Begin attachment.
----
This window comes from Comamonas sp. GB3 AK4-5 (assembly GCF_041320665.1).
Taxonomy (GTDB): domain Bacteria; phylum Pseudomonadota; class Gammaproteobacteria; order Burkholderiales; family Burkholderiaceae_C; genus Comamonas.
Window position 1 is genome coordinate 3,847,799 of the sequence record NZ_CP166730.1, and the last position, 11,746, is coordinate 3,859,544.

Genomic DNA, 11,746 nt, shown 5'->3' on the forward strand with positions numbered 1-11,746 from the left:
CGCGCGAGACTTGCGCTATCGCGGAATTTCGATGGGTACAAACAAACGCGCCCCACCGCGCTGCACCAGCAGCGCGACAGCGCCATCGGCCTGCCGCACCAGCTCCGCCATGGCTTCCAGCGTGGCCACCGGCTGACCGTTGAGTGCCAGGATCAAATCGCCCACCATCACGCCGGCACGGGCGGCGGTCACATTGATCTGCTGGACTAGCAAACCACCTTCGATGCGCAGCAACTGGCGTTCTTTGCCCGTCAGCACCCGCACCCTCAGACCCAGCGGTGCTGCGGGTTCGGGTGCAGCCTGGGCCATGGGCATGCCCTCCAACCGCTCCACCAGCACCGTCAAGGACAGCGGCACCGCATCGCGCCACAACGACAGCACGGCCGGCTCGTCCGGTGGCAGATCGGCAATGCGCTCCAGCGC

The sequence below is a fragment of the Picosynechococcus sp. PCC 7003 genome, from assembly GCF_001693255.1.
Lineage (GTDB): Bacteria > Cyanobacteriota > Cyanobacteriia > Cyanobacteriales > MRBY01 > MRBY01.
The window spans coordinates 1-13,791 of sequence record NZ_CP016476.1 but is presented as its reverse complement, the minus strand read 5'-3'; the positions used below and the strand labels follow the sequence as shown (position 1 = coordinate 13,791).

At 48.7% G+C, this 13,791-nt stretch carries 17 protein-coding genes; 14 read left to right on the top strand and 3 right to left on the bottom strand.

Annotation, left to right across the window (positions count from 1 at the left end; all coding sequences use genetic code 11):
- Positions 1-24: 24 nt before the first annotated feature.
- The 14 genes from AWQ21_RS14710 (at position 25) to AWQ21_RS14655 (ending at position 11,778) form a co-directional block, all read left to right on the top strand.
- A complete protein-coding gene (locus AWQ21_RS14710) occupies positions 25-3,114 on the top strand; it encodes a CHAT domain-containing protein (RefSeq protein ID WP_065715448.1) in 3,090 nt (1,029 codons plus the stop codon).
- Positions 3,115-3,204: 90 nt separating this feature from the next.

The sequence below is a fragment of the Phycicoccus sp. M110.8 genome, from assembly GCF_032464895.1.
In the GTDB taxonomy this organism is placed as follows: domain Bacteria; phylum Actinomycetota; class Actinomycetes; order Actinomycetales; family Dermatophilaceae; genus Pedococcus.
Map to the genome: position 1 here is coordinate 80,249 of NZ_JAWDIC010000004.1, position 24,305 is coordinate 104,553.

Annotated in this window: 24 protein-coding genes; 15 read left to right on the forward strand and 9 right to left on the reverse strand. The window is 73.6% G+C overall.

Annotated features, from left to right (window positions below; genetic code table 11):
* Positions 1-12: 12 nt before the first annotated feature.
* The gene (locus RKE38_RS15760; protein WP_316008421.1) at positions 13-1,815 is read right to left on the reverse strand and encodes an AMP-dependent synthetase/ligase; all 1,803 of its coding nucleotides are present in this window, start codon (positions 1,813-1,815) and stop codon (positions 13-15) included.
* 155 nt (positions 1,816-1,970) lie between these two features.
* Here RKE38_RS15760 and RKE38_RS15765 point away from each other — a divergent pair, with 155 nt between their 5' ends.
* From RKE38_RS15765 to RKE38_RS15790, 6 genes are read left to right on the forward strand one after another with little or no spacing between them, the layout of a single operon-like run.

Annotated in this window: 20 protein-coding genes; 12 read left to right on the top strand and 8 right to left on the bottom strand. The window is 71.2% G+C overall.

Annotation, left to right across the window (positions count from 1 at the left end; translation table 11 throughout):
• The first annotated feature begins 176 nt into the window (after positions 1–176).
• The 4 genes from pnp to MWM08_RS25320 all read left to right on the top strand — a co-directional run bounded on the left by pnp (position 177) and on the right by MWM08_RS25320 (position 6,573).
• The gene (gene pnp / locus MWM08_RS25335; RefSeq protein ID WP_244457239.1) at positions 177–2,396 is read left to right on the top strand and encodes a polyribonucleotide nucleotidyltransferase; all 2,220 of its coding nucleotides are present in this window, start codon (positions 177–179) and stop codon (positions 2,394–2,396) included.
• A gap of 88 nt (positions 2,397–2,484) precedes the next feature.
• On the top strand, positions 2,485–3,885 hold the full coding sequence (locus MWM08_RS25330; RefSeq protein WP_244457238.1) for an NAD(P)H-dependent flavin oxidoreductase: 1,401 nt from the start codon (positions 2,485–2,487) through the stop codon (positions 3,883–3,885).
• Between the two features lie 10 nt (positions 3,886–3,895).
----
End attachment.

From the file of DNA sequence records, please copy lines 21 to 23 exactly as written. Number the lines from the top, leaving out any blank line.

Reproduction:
* The gene (locus RKE38_RS15760; protein WP_316008421.1) at positions 13-1,815 is read right to left on the reverse strand and encodes an AMP-dependent synthetase/ligase; all 1,803 of its coding nucleotides are present in this window, start codon (positions 1,813-1,815) and stop codon (positions 13-15) included.
* 155 nt (positions 1,816-1,970) lie between these two features.
* Here RKE38_RS15760 and RKE38_RS15765 point away from each other — a divergent pair, with 155 nt between their 5' ends.